RECORDS: Royals 53-91  White Sox 63-80

GAMETIMES: Tues/Wed 7:10, Thursday 1:10

TV: Tues/Wed NBCSN, Thursday WGN

Are You Missouri Or Are You Kansas: Royals Review


Depth Charts & Pitching Staffs

Royals Spotlight: David Glass

Talk about your must see TV. A mid September battle between two of the AL’s worst should pull in the viewers, right? Coming into this series, the Royals are on somewhat of a roll, having won their last 3 series in a row. Granted those 3 series were against the Orioles, Tigers, and Marlins, so it’s not like they’ve exactly been slaying the dragons. The Sox actually present their stiffest challenge since losing 3 of 4 to the A’s at the end of last month. One of those losses to Oakland involved the Royals giving up 19 runs, which leads into their biggest issue right now, which is run prevention.

The Royals have languished at the bottom third of the league in pitching since the All-Star break giving up an average of 5.2 runs per game. In comparison, the Sox have rocketed to the top third on the wings of Lucas Giolito and a revitalized Reynaldo Lopez, averaging 4.8 runs a game. The only decent starters in the back half of the season for the Royals have been Jake Junis and Brad Keller, each worth 1 WAR a piece. Unfortunately for Royals fans, the team has shut Keller down as he’s reached his career high in innings pitched with 165, which is 20 innings more than he pitched in 2018. The Sox will see Junis, Jorge Lopez, and moon-faced yahoo Glenn Sparkman, who as you’ll recall plunked Tim Anderson in the dome last time the two teams met and was summarily ejected.

Offensively the Royals are 25th in the league in hitting, a whopping 1 position higher than the White Sox. Jorge Soler quite possibly may have finally reached the potential he always flashed in his time with the Cubs. He’s sitting on 41 home runs thus far, with 102 RBIs which is extra impressive considering he’s only had Hunter Dozier and Whit Merrifield to knock in, as everyone else is lost in the dugout tunnel. Merrifield in particular is having another standard year for himself, getting on base at his usual prodigious clip (.364). Hunter Dozier is also having a breakout year, worth 3.4 WAR so far.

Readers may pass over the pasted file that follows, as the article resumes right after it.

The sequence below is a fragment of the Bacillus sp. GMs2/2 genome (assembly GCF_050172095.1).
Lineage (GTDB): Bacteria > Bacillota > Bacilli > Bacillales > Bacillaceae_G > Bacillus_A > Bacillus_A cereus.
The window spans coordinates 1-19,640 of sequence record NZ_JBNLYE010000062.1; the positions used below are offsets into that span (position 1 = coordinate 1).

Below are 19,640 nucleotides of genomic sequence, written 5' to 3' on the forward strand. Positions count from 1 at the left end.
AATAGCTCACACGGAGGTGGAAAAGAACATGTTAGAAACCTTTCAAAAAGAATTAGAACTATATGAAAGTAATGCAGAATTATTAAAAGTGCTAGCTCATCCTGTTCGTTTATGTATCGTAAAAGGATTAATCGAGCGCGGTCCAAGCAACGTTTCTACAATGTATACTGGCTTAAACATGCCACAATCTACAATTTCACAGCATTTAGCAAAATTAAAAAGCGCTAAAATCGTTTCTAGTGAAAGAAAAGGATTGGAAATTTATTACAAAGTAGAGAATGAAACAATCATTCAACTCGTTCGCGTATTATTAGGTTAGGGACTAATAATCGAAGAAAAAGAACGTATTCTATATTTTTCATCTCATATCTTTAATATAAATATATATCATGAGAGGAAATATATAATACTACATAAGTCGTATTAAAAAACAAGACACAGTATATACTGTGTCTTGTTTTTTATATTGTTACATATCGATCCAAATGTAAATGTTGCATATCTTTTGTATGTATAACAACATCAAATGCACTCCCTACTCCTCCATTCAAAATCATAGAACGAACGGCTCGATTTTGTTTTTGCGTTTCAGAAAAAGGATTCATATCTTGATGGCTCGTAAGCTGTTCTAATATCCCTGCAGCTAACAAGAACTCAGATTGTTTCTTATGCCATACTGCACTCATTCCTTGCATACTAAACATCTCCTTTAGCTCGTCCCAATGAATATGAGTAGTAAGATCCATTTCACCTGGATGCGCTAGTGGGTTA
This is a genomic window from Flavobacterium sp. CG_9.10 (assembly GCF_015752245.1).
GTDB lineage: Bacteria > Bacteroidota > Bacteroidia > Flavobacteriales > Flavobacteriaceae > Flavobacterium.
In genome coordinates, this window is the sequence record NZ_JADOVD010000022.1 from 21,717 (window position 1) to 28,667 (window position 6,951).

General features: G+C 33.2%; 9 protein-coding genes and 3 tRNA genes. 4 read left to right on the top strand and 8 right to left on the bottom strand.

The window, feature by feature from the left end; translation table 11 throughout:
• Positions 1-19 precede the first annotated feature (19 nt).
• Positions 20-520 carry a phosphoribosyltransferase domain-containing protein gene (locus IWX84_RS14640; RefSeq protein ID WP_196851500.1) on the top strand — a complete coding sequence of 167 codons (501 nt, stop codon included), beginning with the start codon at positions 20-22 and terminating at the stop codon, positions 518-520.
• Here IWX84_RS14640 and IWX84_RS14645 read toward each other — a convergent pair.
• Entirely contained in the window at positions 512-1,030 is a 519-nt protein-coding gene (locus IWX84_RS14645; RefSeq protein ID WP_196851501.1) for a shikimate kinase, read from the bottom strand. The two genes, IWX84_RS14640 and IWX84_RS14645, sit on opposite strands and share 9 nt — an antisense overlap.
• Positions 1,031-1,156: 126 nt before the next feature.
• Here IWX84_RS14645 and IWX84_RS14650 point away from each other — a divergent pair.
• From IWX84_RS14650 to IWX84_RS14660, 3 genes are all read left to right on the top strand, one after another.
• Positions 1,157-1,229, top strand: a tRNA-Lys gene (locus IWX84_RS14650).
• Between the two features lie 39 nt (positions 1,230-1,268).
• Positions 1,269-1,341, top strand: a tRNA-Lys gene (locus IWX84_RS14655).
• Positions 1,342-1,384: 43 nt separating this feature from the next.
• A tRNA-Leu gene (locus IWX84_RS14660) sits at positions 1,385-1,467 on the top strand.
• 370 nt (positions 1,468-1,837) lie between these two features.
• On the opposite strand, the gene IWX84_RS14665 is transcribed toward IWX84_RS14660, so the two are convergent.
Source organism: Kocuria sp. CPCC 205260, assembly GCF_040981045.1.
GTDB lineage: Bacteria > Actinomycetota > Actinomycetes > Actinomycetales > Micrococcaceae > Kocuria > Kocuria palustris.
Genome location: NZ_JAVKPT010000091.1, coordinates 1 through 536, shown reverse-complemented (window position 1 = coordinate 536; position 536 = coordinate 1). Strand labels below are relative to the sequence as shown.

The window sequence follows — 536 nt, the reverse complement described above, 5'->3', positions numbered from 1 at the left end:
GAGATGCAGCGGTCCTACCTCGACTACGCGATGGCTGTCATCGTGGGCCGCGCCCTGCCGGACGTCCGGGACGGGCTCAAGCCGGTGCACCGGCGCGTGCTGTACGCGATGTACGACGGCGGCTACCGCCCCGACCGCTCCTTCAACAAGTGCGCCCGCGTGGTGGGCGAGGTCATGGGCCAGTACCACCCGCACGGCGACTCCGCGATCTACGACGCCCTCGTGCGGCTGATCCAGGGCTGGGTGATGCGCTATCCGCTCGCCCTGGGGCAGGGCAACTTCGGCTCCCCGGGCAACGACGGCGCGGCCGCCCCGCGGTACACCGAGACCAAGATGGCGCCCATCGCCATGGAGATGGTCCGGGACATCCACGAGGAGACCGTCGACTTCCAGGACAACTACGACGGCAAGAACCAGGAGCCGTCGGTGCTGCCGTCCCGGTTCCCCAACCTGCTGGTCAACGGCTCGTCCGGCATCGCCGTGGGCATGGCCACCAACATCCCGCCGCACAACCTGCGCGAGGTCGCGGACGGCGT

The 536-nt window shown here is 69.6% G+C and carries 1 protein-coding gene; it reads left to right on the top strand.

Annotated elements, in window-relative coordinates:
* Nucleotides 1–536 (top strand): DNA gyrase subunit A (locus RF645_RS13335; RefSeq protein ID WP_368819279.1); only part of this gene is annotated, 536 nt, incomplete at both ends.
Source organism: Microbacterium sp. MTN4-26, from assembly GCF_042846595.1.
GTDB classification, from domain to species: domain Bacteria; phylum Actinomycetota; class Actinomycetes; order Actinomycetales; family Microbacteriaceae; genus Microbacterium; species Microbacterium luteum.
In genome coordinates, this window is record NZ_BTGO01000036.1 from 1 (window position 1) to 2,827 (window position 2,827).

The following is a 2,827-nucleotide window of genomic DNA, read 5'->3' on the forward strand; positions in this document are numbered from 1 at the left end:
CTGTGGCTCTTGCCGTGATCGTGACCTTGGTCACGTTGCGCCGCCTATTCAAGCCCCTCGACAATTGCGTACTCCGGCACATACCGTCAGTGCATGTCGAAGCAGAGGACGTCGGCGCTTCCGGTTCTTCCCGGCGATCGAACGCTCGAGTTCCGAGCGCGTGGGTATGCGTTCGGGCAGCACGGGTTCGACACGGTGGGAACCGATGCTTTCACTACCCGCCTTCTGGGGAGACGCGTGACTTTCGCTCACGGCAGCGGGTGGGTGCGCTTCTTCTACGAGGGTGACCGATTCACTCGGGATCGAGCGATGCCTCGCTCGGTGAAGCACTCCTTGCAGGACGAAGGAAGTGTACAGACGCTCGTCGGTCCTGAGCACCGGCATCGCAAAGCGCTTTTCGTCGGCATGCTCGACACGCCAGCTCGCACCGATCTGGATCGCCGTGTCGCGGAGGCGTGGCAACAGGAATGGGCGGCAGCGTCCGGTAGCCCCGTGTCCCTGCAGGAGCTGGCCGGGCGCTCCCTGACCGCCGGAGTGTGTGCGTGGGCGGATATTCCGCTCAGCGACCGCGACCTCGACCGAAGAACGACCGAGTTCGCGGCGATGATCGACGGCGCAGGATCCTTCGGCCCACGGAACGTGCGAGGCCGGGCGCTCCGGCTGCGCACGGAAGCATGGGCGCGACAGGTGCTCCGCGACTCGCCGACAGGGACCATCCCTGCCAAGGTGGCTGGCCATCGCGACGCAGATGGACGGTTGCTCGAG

For the White Sox, they’ll send out the best of their starters with Nova, Lopez and Giolito scheduled to take the bump. Hopefully all three will get the offensive support that the Sox flashed in their weekend series against the Angels. Tim Anderson continues his quest for the AL batting title, and this is the perfect pitching staff for him to do that with. Ricky Renteria has talked about putting Moncada back in the leadoff spot, which, whatever. He can definitely get on base, but I’d rather have someone else there as Yoan is more valuable knocking in the runs. I’m curious as to which Eloy Jimenez we’ll get this season, as the one that showed against the Angels was not optimal, but the one against the Indians was cash money.

This is the final meeting of the season between these two teams, and with the Sox holding a 2 game edge all they have to do is win one for the season series. While winning the bare minimum has been the Sox modus operandi thus far I say fuck that, take all 3 and drive home the point that having fun in baseball is not a bad thing and Tim Anderson has more personality then your whole fucking city. Except for maybe Patrick Mahomes.  He’s cool.




I have a confession. When the Cubs were rolling out the jewels of their system in 2014 and 2015 (and some before), it was Jorge Soler I was most excited about. In his first week he hit a homer in St. Louis off professional goofus Pat Neshek that landed somewhere around the Quad Cities. He had stupid power, he had plate discipline, he had a howitzer of a throwing arm. He could even run a little. He had swag. I didn’t necessarily think he would be the best of the bunch. I just knew he would be my favorite.

He only got one season. And like most rookie years, 2015 was a wonky one. The “Soler zone” became a popular term among Cubs fans, as his high discipline led to a lot of strikeouts looking, a good portion of them on pitches out of the zone. And of course he got hurt in the middle of it, as is his wont. He struck out a bit too often, and he didn’t quite hit for enough power to make it ok.

It all turned on in the last two months though. He started walking again after his return from injury. And while August didn’t see the power return, his .372 OBP was enough. Then September hit, and Soler was a fireworks show. Yeah, he struck out nearly 40% of the time. But he also slugged .609.

And then came those playoffs. Soler was just about the only one not getting domed by the Mets pitching staff. He hit .473 that October, including clocking the Cardinals for a couple big homers. It looked like it was the beginning. The Cubs were going to have their own Yasiel Puig but with plate discipline.